The call, with an audience of approximately 50 funders, gave Warner an opportunity to draw upon her experience with Hurricane Katrina to update funders on what she described as the "disaster response" and the "disaster recovery" part of the work being done. It was also an opportunity to stress how funders need to support both phases of this work now, to avoid the risk of losing the field, the profession, and the services afterschool professionals and leaders have worked so hard over decades to build.
"The times we are in—and the times to come—are some in which I have more than a fair of share of personal and professional experience," Warner said to those on the call. "I served as the leader of the Afterschool Intermediary in the city of New Orleans in the months immediately after Hurricane Katrina and for six years after that. I have seen firsthand the role that afterschool communities will play in both disaster response and disaster recovery."
Warner added that we are in a period of disaster response and the afterschool community is responding.
"Programs are up and running and we have been in communications with programs across the country, serving mostly families of first responders, hospital personnel, and—in some communities—grocery store employees," said Warner, noting cities and states are using child care funds. "As more of these funds are allocated and the need increases, we can expect to see more programs opening their doors."
This is exactly what Warner witnessed post-Katrina: Afterschool programs were up and operating much earlier than schools. In this time of disaster response and looking forward to disaster recovery, Warner touched on two important issues.
"First, I want you to know that now, more than ever, is the time to support the workforce—those on the front lines of this work," Warner said, explaining this includes resources for safety, emotional support and help with virtual instruction.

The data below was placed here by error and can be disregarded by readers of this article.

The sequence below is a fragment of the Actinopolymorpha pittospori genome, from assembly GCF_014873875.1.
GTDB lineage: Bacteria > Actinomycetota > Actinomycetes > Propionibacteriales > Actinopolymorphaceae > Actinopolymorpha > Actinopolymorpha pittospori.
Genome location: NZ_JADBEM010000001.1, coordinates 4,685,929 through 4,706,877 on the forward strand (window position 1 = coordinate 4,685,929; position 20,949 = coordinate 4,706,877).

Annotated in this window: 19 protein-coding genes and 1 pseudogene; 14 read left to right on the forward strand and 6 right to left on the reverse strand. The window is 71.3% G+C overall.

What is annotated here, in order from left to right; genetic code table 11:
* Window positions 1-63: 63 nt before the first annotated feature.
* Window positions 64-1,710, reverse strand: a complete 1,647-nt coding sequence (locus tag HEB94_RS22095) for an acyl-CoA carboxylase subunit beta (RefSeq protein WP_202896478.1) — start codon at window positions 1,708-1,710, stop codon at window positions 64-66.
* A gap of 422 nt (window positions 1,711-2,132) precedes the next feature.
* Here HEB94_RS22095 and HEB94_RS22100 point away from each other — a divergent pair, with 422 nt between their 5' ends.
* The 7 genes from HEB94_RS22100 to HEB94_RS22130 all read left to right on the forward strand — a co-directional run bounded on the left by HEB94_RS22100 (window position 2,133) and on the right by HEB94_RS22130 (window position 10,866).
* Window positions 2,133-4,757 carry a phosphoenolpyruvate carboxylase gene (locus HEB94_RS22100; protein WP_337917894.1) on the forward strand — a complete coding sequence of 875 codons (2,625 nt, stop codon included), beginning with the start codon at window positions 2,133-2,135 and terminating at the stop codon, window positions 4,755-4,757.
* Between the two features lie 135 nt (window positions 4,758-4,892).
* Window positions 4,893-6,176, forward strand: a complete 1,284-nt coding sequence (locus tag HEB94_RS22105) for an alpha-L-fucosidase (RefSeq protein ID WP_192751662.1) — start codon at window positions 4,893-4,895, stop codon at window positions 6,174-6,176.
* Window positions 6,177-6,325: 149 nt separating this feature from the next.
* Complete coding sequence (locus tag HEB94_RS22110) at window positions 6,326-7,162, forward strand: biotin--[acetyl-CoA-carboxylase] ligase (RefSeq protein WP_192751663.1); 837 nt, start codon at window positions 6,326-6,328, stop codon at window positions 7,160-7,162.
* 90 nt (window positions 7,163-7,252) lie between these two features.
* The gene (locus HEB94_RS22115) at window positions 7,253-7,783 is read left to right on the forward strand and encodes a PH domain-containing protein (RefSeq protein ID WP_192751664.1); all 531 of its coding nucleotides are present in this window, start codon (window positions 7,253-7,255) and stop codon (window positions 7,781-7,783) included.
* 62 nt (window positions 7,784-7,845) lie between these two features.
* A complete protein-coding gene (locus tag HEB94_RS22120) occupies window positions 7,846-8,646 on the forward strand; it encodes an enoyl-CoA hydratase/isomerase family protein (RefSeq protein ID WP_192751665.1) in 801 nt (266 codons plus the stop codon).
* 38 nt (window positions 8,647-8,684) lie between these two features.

Second, Warner said, is supporting the systems that support the afterschool profession.
"I'm talking about national associations like ours, state associations like Isabelle's, city intermediaries—Every Hour Counts and those groups in their network," said Warner. "They will be key to the recovery for our field and we need them to stay strong and solvent now so they can continue their work."
That work, Warner states, includes continuing to bring awareness of the structural fragility of the afterschool workforce; advocating for better salaries, benefits, and paid leave; ongoing support for curation, creation, and connection of information and resources for the field; and providing resources to support the sustainability of programs, leadership development, financial planning, organizational development and staffing, and cash to maintain services.
"After Katrina, I saw many foundations paralyzed by what they could do to help," said Warner. "They were bogged down in trying to make what they believed needed to be 'strategic impactful' investments; investments that were aligned with their programmatic areas or their strategic plan."
The result, Warner says, was that programs suffered, and the afterschool field infrastructure of support suffered—and that meant children and families suffered.
"As you can expect, our recovery was then much longer and more difficult than it needed to be," said Warner.
"As a field, we are not paralyzed. We are moving forward boldly, bravely to offer the services, support and system building that we have always done.
"We need you to be our partners and support us now."
Courtesy of NAA.